We bid you welcome to this house. It is a place we love and which we tend with care. We do not expect you to think the way we do, but only that you try to live a kindly, helpful life with the dignity proper to a human being.... Preachers here have the task of presenting religion freely, fearlessly and faithfully.... Hearers have the responsibility of testing what they hear, not only with the critical mind, but also in the living of everyday life.... The members of this congregation welcome the support of all those who believe that religion is wider than every sect and deeper than any set of opinions, and all who might find in their friendship strength and encouragement for daily living.1
On March 13th, 1955nearly 49 years agoa gathering of some ten liberal religious Harford County citizens met at 730 North Hickory Avenue, Bel Airhome of Art and Mary Woodwardto create an established Unitarian presence in the area. It was most important for these gathering folk to provide a liberal religious education to their children and the children in their lives. This took a couple years to come about, as folk in different circles began discussing the lack of a Unitarian voice in the County and the inconvenience of a commute to the nearest Unitarian Church in Baltimore. Florence Marzulli, Wilma Elton and Mary Woodward met some time before to initiate this first step in discussing the forming of a fellowship. With the help of the Unitarian Church of the Larger Fellowship (which is a correspondence program), and general word of mouth, 22 people were contacted for this first of many living room meetings.
Out of the bounty of hospitality and hope we gather in fellowship today.
By April 17th, in 1955, this growing group decided to contact Munroe Husbands, director of the Fellowship Program out of 25 Beacon Street, Boston, then the headquarters of the American Unitarian Association. (We did not become a Unitarian Universalist denomination until the merger of the denominations in 1961.) By October, a Temporary Steering Committee: Charles Reed, Chairperson, Mary Woodward, secretary and Dick Reuyl, treasurer had formed.
One month later, on November 20, 1955, the first recorded business meeting was held at the Bel Air Library. By spring of 1957, five signatures were sent to the American Unitarian Association to officially register the Unitarian Fellowship of Harford County.
Out of the bounty of intentional organization and gestures of trust we are here to be together today.
Living room meetings got old fast. The Fellowship found its first home with the Seventh Day Adventists on Old Joppa Road in Wilna. The Adventists met on Saturday, this fellowship on Sunday. The fellowship immediately began social service, as this was the most vibrant expression of their faith, especially the conviction toward racial equality. A minority group met with the Fellowship and through their joint actions, the Human Relations Commission of Harford County was formed.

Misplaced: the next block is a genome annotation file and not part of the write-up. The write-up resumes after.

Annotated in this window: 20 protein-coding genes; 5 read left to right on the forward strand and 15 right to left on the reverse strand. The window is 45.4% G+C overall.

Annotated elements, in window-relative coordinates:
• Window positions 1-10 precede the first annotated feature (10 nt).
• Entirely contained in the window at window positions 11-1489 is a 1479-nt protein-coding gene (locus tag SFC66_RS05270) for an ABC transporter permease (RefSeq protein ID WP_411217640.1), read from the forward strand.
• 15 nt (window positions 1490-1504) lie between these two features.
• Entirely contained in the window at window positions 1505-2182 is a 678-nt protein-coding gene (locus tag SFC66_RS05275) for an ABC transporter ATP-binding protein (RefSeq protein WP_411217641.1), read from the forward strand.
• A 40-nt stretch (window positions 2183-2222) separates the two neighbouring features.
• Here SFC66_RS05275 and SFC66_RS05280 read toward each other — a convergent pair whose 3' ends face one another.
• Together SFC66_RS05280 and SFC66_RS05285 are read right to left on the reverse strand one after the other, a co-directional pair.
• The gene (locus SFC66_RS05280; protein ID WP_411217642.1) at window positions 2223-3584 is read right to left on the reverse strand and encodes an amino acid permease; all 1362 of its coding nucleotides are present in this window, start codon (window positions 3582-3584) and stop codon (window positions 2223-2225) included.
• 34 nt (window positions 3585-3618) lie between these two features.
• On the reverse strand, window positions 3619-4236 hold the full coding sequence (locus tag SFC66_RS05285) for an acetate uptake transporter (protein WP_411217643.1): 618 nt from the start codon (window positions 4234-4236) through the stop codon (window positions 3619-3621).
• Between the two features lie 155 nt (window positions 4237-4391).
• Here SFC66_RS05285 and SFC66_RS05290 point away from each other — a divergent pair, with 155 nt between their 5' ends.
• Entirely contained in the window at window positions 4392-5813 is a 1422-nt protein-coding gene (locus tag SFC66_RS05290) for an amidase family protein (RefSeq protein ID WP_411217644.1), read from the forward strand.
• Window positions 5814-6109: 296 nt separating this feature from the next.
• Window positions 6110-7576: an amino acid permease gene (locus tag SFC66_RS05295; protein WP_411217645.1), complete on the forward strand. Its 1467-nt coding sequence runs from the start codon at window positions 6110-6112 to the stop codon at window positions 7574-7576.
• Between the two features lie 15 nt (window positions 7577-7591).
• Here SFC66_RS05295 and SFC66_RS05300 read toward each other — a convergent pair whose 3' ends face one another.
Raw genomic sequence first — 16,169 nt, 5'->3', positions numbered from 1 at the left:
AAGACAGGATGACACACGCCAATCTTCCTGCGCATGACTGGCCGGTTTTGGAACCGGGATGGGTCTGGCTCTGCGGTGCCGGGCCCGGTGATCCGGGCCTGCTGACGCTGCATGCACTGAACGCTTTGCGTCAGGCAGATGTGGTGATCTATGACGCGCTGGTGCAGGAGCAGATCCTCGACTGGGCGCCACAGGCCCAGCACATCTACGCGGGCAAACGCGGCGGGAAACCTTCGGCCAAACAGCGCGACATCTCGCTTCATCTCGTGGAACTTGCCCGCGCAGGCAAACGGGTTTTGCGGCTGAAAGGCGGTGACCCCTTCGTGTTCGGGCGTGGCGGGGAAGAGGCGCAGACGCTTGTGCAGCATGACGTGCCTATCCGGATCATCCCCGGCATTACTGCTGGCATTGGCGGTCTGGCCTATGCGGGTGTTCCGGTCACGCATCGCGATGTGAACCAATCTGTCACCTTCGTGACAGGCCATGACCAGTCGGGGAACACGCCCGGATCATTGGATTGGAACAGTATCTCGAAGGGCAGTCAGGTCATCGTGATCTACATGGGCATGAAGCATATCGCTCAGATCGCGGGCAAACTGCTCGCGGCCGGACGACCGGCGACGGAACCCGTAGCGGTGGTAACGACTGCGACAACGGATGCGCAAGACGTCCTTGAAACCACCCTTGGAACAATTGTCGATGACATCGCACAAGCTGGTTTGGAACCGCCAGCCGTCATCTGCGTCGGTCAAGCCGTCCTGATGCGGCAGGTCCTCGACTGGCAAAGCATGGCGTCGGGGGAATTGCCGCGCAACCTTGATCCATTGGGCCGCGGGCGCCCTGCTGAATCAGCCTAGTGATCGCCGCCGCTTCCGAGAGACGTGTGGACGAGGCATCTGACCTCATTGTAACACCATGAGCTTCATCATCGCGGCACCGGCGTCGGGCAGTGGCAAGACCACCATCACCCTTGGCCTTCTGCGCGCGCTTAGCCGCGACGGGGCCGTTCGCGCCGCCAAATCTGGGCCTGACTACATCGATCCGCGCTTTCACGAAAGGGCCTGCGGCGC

The bounty of the welcome of neighbors, of claiming life's worth....
In August of 1959, Charles Reed, a beloved lawyer in the County, filled out the necessary papers to create a religious corporation so that a 2 1/4 acre tract, lovingly named "Agnostic Hollow" could be purchased for $5,000 on Lee Way in Bel Air.
Two years later, two Army surplus buildings were purchased from the Aberdeen Proving Ground for $3,000. A wide hallway was built to connect the two buildings. It is rumored that the bulldozer was christened with a bottle of Sloans linament.
This began the seriously vibrant tradition of sweat equity amongst this congregation. The building's yellow paint was removed and two coats of white were painted by the membership. This congregation has decades of experience in bringing their whole selves to corporate endeavor: heart, soul, body and mind applied to the making of a religious home.
Quickly this Fellowship's reputation was of a community of social action. The buildings were offered to many religious and community organizations for like-minded projects, ranging from stopping child hunger to mental health care. The most persistent collective voice was for racial justice, which included brave acts of dissension in KKK meetings and other forums. "We have been asked to help in integration" Emmett Pybus wrote, "we act nowor never." The Unitarian Universalist Fellowship of Harford County decided to act.
Some of the work in the 60's and early 70's include these highlights:
From the bounty of conviction, our fellowship opens doors to embrace diversity.
By 1984, a part-time extension minister, Rev. Goeffrey Drutchas, was hired. By 1988 the Rev. Alice Blair Wesley was called as UUFHC's first full-time minister.
These next few years were geared toward growth which caused a lot of dissent within the congregation. The congregation was on the threshold of change, a new adventure, which naturally brought about great uncertainty and a sense of peril. A vulnerable time. There were attacks from within and from others to obstruct progression. It was a reworking of identity, filled with power plays. The classic arguments of how to grow and who to lead the growth became so acrimonious that 13 members resigned and another 6 removed themselves from membership soon after. This was a painful split, for a sense of ownership could not be fully relinquished by some into the expanding fellowship and new direction. A great sense of loss was felt by all. It was determined to find a new location for the growing Fellowship.
By the bounty of experience, fielding change, and healing wounds this fellowship forges ahead....
Rev. Alice Wesley described the discovery of this land in 1994: